The next two books are included for variety; I have not had the chance to read them in dept.  Robert Smaus, of the LA Times has a week-by-week gardening guide.  Bruce and Sharon Asakawa’s California Garden’s guide is a new and has had much good press. Both are avail be at Barn’s and Nobel.

Now if you have any time left to garden this month you can plant bare-root roses, berries and vines, plant camellias and bulbs that have been chilled. Keep planting cool season flowers and veggies  (see list from previous Chaparral).   Prune natives, raspberries, and grapes and fruit trees.   Water if no rain, turn off the sprinkler’s if it does.  Start compost and mulch trees and to stop weeds.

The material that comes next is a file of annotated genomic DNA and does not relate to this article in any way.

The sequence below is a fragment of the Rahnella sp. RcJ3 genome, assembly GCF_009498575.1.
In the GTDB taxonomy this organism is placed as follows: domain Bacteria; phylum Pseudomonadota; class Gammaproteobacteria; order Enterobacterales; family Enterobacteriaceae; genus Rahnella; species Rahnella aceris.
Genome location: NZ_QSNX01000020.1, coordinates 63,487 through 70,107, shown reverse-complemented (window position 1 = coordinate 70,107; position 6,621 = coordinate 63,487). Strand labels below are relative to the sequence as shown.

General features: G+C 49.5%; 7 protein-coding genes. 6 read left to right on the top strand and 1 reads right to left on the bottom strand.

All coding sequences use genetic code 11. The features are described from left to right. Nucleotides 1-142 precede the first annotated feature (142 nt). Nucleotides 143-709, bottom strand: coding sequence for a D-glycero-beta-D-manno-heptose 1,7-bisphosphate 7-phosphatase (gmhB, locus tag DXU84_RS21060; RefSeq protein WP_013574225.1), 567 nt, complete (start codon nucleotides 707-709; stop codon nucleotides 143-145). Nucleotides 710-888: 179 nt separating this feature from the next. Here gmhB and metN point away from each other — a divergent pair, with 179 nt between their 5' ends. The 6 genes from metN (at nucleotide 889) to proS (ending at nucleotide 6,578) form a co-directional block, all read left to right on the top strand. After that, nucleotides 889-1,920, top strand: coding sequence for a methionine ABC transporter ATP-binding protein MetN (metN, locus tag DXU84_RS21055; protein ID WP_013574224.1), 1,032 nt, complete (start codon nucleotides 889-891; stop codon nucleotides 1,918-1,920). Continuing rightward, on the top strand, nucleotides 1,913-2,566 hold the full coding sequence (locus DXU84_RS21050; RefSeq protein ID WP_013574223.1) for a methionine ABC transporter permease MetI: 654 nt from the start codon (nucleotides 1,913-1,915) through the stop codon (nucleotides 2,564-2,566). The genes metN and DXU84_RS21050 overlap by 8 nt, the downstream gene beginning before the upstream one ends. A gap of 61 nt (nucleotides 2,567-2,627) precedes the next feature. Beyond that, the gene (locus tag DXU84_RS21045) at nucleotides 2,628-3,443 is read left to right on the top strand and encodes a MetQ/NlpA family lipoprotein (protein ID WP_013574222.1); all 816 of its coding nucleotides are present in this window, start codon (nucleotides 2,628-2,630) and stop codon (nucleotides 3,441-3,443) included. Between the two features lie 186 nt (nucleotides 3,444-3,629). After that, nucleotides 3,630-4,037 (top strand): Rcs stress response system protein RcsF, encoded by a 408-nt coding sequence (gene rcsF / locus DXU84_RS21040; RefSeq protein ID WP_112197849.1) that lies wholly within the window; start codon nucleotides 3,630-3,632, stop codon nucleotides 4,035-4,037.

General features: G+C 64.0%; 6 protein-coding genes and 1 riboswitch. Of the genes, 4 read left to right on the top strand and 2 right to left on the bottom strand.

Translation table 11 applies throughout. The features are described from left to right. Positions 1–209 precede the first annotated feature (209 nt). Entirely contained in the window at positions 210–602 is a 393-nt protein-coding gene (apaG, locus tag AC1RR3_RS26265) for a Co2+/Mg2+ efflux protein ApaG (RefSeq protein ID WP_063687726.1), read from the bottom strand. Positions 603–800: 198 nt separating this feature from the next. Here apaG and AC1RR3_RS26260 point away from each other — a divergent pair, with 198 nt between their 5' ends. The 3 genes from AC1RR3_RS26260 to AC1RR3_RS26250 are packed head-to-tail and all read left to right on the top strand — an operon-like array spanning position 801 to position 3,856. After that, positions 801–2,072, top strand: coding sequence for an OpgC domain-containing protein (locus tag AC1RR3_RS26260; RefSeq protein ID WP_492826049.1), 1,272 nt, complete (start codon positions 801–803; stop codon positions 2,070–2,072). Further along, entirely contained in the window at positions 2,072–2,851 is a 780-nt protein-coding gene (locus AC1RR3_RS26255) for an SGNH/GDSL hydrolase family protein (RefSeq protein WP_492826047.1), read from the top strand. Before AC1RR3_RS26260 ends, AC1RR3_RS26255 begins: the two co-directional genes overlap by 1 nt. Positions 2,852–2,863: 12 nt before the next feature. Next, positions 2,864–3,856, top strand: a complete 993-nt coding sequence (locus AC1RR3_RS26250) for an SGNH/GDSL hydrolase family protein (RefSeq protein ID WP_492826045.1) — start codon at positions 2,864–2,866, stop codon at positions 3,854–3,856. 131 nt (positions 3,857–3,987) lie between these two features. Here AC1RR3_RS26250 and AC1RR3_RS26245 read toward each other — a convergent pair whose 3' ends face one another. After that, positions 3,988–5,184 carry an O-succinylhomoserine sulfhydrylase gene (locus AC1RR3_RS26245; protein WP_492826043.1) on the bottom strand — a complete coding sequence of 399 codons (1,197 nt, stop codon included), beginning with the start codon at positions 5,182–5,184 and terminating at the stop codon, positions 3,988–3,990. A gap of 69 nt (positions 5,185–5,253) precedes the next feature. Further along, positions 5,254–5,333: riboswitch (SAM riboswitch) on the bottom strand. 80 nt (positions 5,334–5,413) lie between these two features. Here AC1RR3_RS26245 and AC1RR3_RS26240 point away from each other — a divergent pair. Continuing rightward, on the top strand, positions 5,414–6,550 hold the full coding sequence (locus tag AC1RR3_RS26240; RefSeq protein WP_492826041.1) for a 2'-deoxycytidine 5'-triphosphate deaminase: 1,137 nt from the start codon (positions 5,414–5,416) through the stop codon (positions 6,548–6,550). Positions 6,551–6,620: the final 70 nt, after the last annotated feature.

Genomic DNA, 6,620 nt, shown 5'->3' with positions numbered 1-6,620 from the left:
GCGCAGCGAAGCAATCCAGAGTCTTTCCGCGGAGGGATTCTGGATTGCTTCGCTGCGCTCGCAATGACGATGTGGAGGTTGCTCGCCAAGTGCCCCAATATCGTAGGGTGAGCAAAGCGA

Lastly, I wanted to thank some very special folks who make life worth living.   Becca, my lab is my friend and constant companion.  She doesn’t dig the yard up and sits with me for hours while I work and garden.  My horse Classic, who has given me hours of joy I thought I’d never experience.  Not to mention tons of manure for compost.   My best friend Suzanne helps me garden, decorate and have fun.  She is always there for me.  My daughter Danielle is a joy.  It is a privilege to be her mother.  And my husband Jerry, who makes it all possible.  Jerry puts up with me getting’ dirty whenever possible, stealing his truck and returning it dirty, and lets me dream big.  Thank you Elfin Forest for your beauty, rural nature and friendliness.  Happy holidays to every one, may God bless and keep your gardens green.

Garden Greetings

By Nancy Reed